RO Membrane Cleaning: Chemicals and Best Practices
By Rami E. Kremesti M.Sc. Ind. Chem.
Based on the Hydranautics Technical Service Bulletin TSB107.10, PWT Cleaning recommendations and GE Water technical paper on RO feedwater.
The following are the generic chemicals that are used in RO cleaning:
- Citric acid solution at 2% is useful in removing inorganic scale, metal oxides/hydroxides, and inorganic-based colloidal material. Rybar recommends using ammonia for adjusting the pH of the Citric acid solutions.
- Sodium Tripolyphosphate (STPP) at 2% and 0.8% Na-EDTA which is useful in the removal of Ca-Sulfate scale and organic foulants of natural origin. STPP acts as a detergent and sequestrant.
- 2% STPP with 0.25% Sodium-Do-Decyl-Benzene-Sulfonate (Na-DDBS) is used for the removal of heavier levels of organic foulants.
- 0.5% by w of HCl useful for the removing of inorganic scale and metal oxides/hydroxides.
- NaOH 0.1% w and Na-DoDecyl Sulfate (SDS) 0.03% w useful for the removal of biofilm, fungi, mold, slime
- NaOH 0.1%w useful for the removal of polymerized Silica.
An efficient RO pre-treatment system would circumvent cleaning altogether and extend the life of the RO membranes up to 12 years. RO fouling problems can be very costly in terms of downtown and capital replacement costs. This is why GE Water recommends RO Feedwater: Treat It Right.
Rules of Thumb/Quality control:
- Don't start with acid cleaning unless you are 100% sure there is no organic fouling.
- Beware of the chemical compatibility of the pre-treatment chemicals and the anti-scalant and the hardness in the water
- Beware of Fe and Al colloids
- Beware of scale and silica concentrations at the brine side. Use the membrane program and a water analysis to estimate potential foulant thresholds or calculate based on rejection rates and solubility data*.
- Do your SDI test to make sure that no particulates are entering the membranes.
- If you can dissect a membrane (do an autopsy) and analyze the foulant this is the ideal scenario. Here are some tips:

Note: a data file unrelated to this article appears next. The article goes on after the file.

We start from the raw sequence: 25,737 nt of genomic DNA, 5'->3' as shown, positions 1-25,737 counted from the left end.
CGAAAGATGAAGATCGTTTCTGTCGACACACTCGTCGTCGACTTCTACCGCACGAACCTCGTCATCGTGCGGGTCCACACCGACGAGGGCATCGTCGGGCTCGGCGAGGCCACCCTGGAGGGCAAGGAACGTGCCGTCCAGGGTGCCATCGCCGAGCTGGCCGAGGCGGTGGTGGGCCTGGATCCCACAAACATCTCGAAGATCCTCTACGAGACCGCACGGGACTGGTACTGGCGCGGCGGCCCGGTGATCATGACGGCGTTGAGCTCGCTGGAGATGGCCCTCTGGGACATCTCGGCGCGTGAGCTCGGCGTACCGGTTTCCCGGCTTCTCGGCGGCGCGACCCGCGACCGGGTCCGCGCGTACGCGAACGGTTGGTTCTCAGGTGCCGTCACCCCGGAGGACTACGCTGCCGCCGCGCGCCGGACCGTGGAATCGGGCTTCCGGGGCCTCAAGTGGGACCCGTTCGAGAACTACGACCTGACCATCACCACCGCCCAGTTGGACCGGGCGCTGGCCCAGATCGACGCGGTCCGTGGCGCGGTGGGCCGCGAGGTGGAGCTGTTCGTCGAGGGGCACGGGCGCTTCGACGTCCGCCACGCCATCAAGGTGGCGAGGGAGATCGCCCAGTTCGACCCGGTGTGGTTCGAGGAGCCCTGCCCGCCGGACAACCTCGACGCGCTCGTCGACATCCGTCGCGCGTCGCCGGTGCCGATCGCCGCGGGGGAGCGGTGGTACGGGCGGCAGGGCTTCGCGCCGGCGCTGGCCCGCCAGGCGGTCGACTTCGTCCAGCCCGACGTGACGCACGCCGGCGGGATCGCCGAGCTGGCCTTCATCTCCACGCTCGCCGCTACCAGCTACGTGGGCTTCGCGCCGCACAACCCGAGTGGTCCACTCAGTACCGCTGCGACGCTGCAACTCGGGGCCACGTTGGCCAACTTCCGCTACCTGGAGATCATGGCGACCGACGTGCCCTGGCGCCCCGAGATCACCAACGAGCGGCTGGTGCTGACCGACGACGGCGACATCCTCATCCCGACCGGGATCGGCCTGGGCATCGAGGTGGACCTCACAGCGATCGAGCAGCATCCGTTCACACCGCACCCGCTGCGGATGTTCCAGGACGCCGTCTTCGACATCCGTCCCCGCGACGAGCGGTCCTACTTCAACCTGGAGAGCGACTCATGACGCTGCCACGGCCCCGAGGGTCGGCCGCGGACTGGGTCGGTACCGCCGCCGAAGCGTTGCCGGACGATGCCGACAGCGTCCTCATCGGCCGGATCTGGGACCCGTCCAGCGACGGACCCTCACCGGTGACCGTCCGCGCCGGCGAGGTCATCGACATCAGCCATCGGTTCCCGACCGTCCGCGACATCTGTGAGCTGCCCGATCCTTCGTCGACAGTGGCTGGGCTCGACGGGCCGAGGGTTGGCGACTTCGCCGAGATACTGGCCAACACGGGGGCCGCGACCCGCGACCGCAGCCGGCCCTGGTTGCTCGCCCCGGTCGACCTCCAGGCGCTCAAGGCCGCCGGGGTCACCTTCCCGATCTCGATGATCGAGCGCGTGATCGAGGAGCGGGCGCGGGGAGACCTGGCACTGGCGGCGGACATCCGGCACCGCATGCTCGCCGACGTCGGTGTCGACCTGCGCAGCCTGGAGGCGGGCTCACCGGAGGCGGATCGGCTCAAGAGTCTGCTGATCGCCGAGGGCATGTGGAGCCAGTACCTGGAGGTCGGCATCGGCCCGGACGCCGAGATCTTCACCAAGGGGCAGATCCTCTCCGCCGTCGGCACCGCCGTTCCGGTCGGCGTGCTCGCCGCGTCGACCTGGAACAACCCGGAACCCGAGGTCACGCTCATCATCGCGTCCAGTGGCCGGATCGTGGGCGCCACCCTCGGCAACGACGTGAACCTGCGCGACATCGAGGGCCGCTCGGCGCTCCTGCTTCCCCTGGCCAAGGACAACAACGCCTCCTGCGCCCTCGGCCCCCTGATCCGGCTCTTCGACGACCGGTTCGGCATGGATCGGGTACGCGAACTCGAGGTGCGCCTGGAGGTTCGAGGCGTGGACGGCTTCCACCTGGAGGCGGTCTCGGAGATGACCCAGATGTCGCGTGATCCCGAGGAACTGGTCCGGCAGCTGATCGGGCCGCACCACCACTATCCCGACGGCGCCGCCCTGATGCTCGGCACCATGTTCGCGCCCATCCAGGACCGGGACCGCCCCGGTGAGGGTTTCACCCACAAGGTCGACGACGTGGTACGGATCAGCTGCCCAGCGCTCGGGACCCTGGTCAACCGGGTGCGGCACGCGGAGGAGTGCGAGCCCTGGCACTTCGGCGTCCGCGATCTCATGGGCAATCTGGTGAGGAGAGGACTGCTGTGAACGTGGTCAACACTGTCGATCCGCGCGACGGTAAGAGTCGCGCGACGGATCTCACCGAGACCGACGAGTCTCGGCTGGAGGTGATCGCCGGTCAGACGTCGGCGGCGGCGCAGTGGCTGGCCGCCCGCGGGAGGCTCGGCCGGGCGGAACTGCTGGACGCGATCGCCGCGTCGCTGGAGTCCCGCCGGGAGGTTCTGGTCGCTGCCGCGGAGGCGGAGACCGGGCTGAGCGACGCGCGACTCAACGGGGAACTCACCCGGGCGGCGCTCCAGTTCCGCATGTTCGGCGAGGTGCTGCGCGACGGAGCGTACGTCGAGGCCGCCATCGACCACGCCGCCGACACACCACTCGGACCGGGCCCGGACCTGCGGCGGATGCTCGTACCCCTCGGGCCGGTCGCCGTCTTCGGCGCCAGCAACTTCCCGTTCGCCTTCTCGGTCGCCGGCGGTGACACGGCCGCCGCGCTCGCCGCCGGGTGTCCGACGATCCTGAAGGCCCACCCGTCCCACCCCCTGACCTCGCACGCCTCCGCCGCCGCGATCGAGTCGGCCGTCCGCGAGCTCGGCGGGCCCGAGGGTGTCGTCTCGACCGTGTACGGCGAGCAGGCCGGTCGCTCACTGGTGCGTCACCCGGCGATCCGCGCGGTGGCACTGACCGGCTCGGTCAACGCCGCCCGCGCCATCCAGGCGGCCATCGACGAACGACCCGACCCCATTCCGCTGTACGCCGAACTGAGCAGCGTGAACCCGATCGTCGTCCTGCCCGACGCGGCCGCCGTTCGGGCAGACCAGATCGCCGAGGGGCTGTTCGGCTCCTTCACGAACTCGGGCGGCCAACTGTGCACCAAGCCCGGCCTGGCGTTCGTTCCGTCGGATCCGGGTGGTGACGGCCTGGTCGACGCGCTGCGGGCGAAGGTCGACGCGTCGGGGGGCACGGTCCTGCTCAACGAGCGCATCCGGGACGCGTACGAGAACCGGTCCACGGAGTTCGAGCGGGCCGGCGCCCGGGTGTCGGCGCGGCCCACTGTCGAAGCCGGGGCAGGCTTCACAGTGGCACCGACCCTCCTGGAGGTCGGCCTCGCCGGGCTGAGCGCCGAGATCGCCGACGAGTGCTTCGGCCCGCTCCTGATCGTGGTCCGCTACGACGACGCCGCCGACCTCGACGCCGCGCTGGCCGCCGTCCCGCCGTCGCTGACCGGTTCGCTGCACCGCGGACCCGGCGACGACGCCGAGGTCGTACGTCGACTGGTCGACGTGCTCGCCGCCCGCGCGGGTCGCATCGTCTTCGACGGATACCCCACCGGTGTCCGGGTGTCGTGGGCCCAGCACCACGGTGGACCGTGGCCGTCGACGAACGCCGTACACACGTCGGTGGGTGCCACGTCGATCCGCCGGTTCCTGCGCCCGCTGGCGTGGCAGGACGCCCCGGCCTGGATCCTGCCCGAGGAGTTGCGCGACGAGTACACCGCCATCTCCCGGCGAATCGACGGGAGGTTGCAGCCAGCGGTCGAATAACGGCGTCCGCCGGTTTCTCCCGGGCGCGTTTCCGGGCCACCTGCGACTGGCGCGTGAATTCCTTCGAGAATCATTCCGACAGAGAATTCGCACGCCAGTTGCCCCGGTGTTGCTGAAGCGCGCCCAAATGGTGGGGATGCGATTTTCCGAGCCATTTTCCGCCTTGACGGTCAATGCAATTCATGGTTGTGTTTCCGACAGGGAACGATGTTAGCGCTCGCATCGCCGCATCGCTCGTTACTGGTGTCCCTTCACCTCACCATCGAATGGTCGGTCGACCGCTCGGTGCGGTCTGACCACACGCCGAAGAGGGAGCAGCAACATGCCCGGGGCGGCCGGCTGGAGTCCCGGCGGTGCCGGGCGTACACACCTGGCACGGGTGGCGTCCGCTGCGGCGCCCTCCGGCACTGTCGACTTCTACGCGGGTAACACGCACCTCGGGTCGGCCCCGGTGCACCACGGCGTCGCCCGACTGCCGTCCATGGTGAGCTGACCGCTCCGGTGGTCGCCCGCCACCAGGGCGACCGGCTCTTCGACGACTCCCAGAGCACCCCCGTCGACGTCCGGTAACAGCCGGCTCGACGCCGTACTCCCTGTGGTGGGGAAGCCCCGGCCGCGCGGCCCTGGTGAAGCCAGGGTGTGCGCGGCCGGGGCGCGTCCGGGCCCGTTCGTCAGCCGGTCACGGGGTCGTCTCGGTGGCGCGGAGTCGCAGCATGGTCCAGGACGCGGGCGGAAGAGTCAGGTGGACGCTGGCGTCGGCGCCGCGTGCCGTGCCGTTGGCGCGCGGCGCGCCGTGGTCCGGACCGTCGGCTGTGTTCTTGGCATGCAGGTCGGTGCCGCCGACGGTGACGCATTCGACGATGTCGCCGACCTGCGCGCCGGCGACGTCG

"In the examination of foulants by the naked eye or with a magnifying glass, crystals have well defined shapes."
"Colloidal fouling: The foulants appear typically as colorless to yellow or brown jelly during autopsy."
Metin recommended testing the cleaning chemicals on the foulant.
RO Tips on Correct Cleaning Procedures:
From PWT_Cleaning_Reverse Osmosis (RO) Chemicals for Water Treatment.htm
- When planning a membrane cleaning, it is important to consider the order in which the required cleaners should be used. In general, remove biological growth and colloidal silt first (using surfactants). A second cleaning (acid) removes the metals and scale from the membrane. Layers, such as silica and barium sulfate which tend to exist at the lower level of the stratum (closest to or directly on the membrane), may be removed in a final procedure (EDTA).
- During the cleaner recirculation and rinsing procedures, pressures should be reduced so permeation is avoided. By reducing pressures, the membrane foulants are no longer being forced toward the membrane by the water flowing through it. Instead, foulants may move away from the membrane surface, into solution and out of the membrane element.
- The Order of Cleaning
(from http://www.pwtinc.com/RO%20Membrane%20Cleaning%20Article.htm )
When possible, conduct a foulant analysis to determine which foulants exist, what cleaners should be used and in which order cleaners should be applied. Foulant layers differ from one RO to the next, depending on feedwater characteristics and the hydration level of the foulants (absorbed water associated with the chemical form of the foulant).
When planning a membrane cleaning, it is important to consider the order in which the required cleaners should be used. In general, remove biological growth and colloidal silt first. A second cleaning removes the scale from the membrane. Layers, such as silica and barium sulfate which tend to exist at the lower level of the stratus (closest to or directly on the membrane), may be removed in a final procedure.
* Solubility Limits of Feedwater Salts in ppm at 30 °C:
Calcium Carbonate (at pH 10)
Magnesium Sulfate (at pH 10).
Barium Carbonate (at pH 10) ..
Silica (at pH 8) ..
This data is from the GE paper RO Feedwater: Treat it Right
Major players in RO pretreatment chemicals are:
American Chemicals, PVS Technologies, Nalco, Kemira, GE, BKG Water Solutions, ACIDEKA, Solvay Chemicals and Cross Chemical, Avista, Dow and Genesys.